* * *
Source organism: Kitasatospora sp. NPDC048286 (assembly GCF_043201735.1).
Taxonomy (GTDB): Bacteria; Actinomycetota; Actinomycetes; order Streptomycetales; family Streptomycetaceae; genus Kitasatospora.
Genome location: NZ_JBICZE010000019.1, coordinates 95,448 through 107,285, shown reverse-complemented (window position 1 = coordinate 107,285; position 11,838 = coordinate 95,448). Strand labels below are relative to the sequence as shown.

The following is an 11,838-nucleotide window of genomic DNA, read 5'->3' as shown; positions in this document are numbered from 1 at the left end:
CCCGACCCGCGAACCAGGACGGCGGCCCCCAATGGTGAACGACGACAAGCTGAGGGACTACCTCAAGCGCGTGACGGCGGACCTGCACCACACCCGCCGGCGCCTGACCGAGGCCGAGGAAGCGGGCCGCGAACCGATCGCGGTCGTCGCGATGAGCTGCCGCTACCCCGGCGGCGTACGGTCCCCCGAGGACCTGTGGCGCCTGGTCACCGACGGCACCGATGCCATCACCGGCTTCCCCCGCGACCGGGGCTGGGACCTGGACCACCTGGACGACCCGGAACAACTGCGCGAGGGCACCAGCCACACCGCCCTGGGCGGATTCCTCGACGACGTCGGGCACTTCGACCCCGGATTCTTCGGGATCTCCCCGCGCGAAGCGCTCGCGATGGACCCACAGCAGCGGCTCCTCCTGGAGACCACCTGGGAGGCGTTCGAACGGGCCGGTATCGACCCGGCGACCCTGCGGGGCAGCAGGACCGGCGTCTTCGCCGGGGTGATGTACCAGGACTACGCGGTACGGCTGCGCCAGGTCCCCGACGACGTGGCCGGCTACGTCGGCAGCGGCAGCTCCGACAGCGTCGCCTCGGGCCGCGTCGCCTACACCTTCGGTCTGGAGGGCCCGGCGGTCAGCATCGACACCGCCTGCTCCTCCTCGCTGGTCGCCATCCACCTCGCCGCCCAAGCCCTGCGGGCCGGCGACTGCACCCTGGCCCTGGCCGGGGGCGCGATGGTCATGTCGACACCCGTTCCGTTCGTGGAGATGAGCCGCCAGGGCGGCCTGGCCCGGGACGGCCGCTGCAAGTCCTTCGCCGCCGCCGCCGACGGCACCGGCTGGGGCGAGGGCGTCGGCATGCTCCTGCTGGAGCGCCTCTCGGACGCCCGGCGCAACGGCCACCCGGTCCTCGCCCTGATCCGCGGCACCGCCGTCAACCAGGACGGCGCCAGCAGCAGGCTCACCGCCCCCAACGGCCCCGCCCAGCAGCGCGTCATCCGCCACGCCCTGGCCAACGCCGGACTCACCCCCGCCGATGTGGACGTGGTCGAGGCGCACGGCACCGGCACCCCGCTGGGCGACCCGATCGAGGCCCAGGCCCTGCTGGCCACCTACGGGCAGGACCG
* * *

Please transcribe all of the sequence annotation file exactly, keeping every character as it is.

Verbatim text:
Source organism: Kitasatospora sp. NPDC048286 (assembly GCF_043201735.1).
Taxonomy (GTDB): Bacteria; Actinomycetota; Actinomycetes; order Streptomycetales; family Streptomycetaceae; genus Kitasatospora.
Genome location: NZ_JBICZE010000019.1, coordinates 95,448 through 107,285, shown reverse-complemented (window position 1 = coordinate 107,285; position 11,838 = coordinate 95,448). Strand labels below are relative to the sequence as shown.

The following is an 11,838-nucleotide window of genomic DNA, read 5'->3' as shown; positions in this document are numbered from 1 at the left end:
CCCGACCCGCGAACCAGGACGGCGGCCCCCAATGGTGAACGACGACAAGCTGAGGGACTACCTCAAGCGCGTGACGGCGGACCTGCACCACACCCGCCGGCGCCTGACCGAGGCCGAGGAAGCGGGCCGCGAACCGATCGCGGTCGTCGCGATGAGCTGCCGCTACCCCGGCGGCGTACGGTCCCCCGAGGACCTGTGGCGCCTGGTCACCGACGGCACCGATGCCATCACCGGCTTCCCCCGCGACCGGGGCTGGGACCTGGACCACCTGGACGACCCGGAACAACTGCGCGAGGGCACCAGCCACACCGCCCTGGGCGGATTCCTCGACGACGTCGGGCACTTCGACCCCGGATTCTTCGGGATCTCCCCGCGCGAAGCGCTCGCGATGGACCCACAGCAGCGGCTCCTCCTGGAGACCACCTGGGAGGCGTTCGAACGGGCCGGTATCGACCCGGCGACCCTGCGGGGCAGCAGGACCGGCGTCTTCGCCGGGGTGATGTACCAGGACTACGCGGTACGGCTGCGCCAGGTCCCCGACGACGTGGCCGGCTACGTCGGCAGCGGCAGCTCCGACAGCGTCGCCTCGGGCCGCGTCGCCTACACCTTCGGTCTGGAGGGCCCGGCGGTCAGCATCGACACCGCCTGCTCCTCCTCGCTGGTCGCCATCCACCTCGCCGCCCAAGCCCTGCGGGCCGGCGACTGCACCCTGGCCCTGGCCGGGGGCGCGATGGTCATGTCGACACCCGTTCCGTTCGTGGAGATGAGCCGCCAGGGCGGCCTGGCCCGGGACGGCCGCTGCAAGTCCTTCGCCGCCGCCGCCGACGGCACCGGCTGGGGCGAGGGCGTCGGCATGCTCCTGCTGGAGCGCCTCTCGGACGCCCGGCGCAACGGCCACCCGGTCCTCGCCCTGATCCGCGGCACCGCCGTCAACCAGGACGGCGCCAGCAGCAGGCTCACCGCCCCCAACGGCCCCGCCCAGCAGCGCGTCATCCGCCACGCCCTGGCCAACGCCGGACTCACCCCCGCCGATGTGGACGTGGTCGAGGCGCACGGCACCGGCACCCCGCTGGGCGACCCGATCGAGGCCCAGGCCCTGCTGGCCACCTACGGGCAGGACCG